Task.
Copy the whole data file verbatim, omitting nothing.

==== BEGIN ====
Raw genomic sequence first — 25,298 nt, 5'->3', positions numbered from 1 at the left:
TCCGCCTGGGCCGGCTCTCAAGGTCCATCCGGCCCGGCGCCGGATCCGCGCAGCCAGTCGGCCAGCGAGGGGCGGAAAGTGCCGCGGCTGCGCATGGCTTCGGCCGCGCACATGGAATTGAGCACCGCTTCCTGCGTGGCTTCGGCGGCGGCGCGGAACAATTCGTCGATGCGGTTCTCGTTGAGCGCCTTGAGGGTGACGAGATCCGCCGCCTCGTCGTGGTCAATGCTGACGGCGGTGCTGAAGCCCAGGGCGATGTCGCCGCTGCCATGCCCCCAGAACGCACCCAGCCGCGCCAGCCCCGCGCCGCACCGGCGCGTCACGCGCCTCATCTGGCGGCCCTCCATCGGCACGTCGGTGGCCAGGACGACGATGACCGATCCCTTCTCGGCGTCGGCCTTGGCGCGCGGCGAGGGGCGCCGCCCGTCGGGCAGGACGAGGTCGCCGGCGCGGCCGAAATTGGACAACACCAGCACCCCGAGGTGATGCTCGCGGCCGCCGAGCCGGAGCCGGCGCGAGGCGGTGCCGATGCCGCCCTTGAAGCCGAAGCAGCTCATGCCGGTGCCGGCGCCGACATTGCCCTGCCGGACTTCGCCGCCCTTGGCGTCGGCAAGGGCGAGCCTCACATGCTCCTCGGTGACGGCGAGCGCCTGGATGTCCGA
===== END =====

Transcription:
Raw genomic sequence first — 25,298 nt, 5'->3', positions numbered from 1 at the left:
TCCGCCTGGGCCGGCTCTCAAGGTCCATCCGGCCCGGCGCCGGATCCGCGCAGCCAGTCGGCCAGCGAGGGGCGGAAAGTGCCGCGGCTGCGCATGGCTTCGGCCGCGCACATGGAATTGAGCACCGCTTCCTGCGTGGCTTCGGCGGCGGCGCGGAACAATTCGTCGATGCGGTTCTCGTTGAGCGCCTTGAGGGTGACGAGATCCGCCGCCTCGTCGTGGTCAATGCTGACGGCGGTGCTGAAGCCCAGGGCGATGTCGCCGCTGCCATGCCCCCAGAACGCACCCAGCCGCGCCAGCCCCGCGCCGCACCGGCGCGTCACGCGCCTCATCTGGCGGCCCTCCATCGGCACGTCGGTGGCCAGGACGACGATGACCGATCCCTTCTCGGCGTCGGCCTTGGCGCGCGGCGAGGGGCGCCGCCCGTCGGGCAGGACGAGGTCGCCGGCGCGGCCGAAATTGGACAACACCAGCACCCCGAGGTGATGCTCGCGGCCGCCGAGCCGGAGCCGGCGCGAGGCGGTGCCGATGCCGCCCTTGAAGCCGAAGCAGCTCATGCCGGTGCCGGCGCCGACATTGCCCTGCCGGACTTCGCCGCCCTTGGCGTCGGCAAGGGCGAGCCTCACATGCTCCTCGGTGACGGCGAGCGCCTGGATGTCCGA